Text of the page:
U. S. Term Limits, Inc. v. Thornton, 514 U.S. 779, 28 (1995)

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Opinion of the Court

The Preclusion of State Power

Even if we believed that States possessed as part of their original powers some control over congressional qualifications, the text and structure of the Constitution, the relevant historical materials, and, most importantly, the "basic principles of our democratic system" all demonstrate that the Qualifications Clauses were intended to preclude the States from exercising any such power and to fix as exclusive the qualifications in the Constitution.

Much of the historical analysis was undertaken by the Court in Powell. See supra, at 789-793. There is, however, additional historical evidence that pertains directly to the power of the States. That evidence, though perhaps not as extensive as that reviewed in Powell, leads unavoidably to the conclusion that the States lack the power to add qualifications.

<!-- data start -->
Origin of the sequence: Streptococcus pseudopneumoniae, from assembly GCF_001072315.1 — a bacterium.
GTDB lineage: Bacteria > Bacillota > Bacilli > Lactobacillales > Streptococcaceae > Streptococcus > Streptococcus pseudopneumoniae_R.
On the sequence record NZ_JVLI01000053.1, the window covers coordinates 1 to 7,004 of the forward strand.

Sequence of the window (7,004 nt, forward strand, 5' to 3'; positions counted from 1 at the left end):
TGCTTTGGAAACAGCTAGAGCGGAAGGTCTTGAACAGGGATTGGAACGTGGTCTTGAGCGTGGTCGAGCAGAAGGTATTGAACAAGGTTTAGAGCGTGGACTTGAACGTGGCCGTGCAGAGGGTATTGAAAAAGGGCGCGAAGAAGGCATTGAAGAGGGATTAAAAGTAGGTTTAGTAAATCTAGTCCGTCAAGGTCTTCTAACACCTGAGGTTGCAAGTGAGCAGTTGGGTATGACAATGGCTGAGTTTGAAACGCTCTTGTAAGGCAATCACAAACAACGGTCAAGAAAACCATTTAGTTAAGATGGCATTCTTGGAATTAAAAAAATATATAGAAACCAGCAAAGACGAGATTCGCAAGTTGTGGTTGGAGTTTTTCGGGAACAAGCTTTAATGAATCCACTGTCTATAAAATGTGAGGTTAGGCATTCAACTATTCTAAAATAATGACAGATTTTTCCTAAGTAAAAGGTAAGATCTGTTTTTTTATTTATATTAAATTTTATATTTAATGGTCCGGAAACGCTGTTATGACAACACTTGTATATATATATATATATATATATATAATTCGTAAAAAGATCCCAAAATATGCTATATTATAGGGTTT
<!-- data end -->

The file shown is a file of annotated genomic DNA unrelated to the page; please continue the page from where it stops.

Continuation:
The Convention and Ratification Debates

The available affirmative evidence indicates the Framers' intent that States have no role in the setting of qualifications. In Federalist Paper No. 52, dealing with the House of Representatives, Madison addressed the "qualifications of the electors and the elected." The Federalist No. 52, at 325. Madison first noted the difficulty in achieving uniformity in the qualifications for electors, which resulted in the Framers' decision to require only that the qualifications for federal electors be the same as those for state electors. Madison argued that such a decision "must be satisfactory to every State, because it is comfortable to the standard already established, or which may be established, by the State itself." Id., at 326. Madison then explicitly contrasted the state control over the qualifications of electors with the lack of state control over the qualifications of the elected:

"The qualifications of the elected, being less carefully and properly defined by the State constitutions, and being at the same time more susceptible of uniformity,

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